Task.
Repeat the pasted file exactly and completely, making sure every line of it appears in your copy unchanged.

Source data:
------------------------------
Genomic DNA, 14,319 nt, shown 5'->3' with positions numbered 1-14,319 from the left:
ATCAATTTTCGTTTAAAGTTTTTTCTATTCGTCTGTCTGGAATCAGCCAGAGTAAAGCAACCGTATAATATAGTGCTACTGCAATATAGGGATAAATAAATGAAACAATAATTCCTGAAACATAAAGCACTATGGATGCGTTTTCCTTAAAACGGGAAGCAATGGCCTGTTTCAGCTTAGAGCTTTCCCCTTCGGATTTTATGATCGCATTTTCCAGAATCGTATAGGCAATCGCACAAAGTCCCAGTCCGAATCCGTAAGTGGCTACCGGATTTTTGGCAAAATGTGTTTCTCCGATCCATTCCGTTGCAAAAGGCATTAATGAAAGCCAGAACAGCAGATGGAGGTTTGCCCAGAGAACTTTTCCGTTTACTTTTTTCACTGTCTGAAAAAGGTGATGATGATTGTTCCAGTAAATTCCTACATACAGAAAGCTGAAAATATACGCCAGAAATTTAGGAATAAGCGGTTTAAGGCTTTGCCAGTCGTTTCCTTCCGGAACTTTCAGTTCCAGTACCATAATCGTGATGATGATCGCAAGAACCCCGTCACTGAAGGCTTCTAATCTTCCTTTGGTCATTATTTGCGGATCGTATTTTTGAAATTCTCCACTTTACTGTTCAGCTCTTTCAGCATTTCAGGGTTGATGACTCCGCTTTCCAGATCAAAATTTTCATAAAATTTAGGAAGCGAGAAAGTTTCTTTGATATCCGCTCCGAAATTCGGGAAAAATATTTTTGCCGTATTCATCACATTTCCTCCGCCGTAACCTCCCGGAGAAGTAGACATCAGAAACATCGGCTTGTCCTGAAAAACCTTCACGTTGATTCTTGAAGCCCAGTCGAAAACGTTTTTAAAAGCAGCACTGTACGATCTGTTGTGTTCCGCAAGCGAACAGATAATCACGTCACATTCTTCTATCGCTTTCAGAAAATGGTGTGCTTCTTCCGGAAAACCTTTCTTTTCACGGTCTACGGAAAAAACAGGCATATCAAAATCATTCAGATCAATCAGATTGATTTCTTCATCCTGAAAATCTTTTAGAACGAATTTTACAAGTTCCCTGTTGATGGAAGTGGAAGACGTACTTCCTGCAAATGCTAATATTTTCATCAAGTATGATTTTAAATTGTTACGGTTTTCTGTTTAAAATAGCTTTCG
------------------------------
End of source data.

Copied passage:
Genomic DNA, 14,319 nt, shown 5'->3' with positions numbered 1-14,319 from the left:
ATCAATTTTCGTTTAAAGTTTTTTCTATTCGTCTGTCTGGAATCAGCCAGAGTAAAGCAACCGTATAATATAGTGCTACTGCAATATAGGGATAAATAAATGAAACAATAATTCCTGAAACATAAAGCACTATGGATGCGTTTTCCTTAAAACGGGAAGCAATGGCCTGTTTCAGCTTAGAGCTTTCCCCTTCGGATTTTATGATCGCATTTTCCAGAATCGTATAGGCAATCGCACAAAGTCCCAGTCCGAATCCGTAAGTGGCTACCGGATTTTTGGCAAAATGTGTTTCTCCGATCCATTCCGTTGCAAAAGGCATTAATGAAAGCCAGAACAGCAGATGGAGGTTTGCCCAGAGAACTTTTCCGTTTACTTTTTTCACTGTCTGAAAAAGGTGATGATGATTGTTCCAGTAAATTCCTACATACAGAAAGCTGAAAATATACGCCAGAAATTTAGGAATAAGCGGTTTAAGGCTTTGCCAGTCGTTTCCTTCCGGAACTTTCAGTTCCAGTACCATAATCGTGATGATGATCGCAAGAACCCCGTCACTGAAGGCTTCTAATCTTCCTTTGGTCATTATTTGCGGATCGTATTTTTGAAATTCTCCACTTTACTGTTCAGCTCTTTCAGCATTTCAGGGTTGATGACTCCGCTTTCCAGATCAAAATTTTCATAAAATTTAGGAAGCGAGAAAGTTTCTTTGATATCCGCTCCGAAATTCGGGAAAAATATTTTTGCCGTATTCATCACATTTCCTCCGCCGTAACCTCCCGGAGAAGTAGACATCAGAAACATCGGCTTGTCCTGAAAAACCTTCACGTTGATTCTTGAAGCCCAGTCGAAAACGTTTTTAAAAGCAGCACTGTACGATCTGTTGTGTTCCGCAAGCGAACAGATAATCACGTCACATTCTTCTATCGCTTTCAGAAAATGGTGTGCTTCTTCCGGAAAACCTTTCTTTTCACGGTCTACGGAAAAAACAGGCATATCAAAATCATTCAGATCAATCAGATTGATTTCTTCATCCTGAAAATCTTTTAGAACGAATTTTACAAGTTCCCTGTTGATGGAAGTGGAAGACGTACTTCCTGCAAATGCTAATATTTTCATCAAGTATGATTTTAAATTGTTACGGTTTTCTGTTTAAAATAGCTTTCG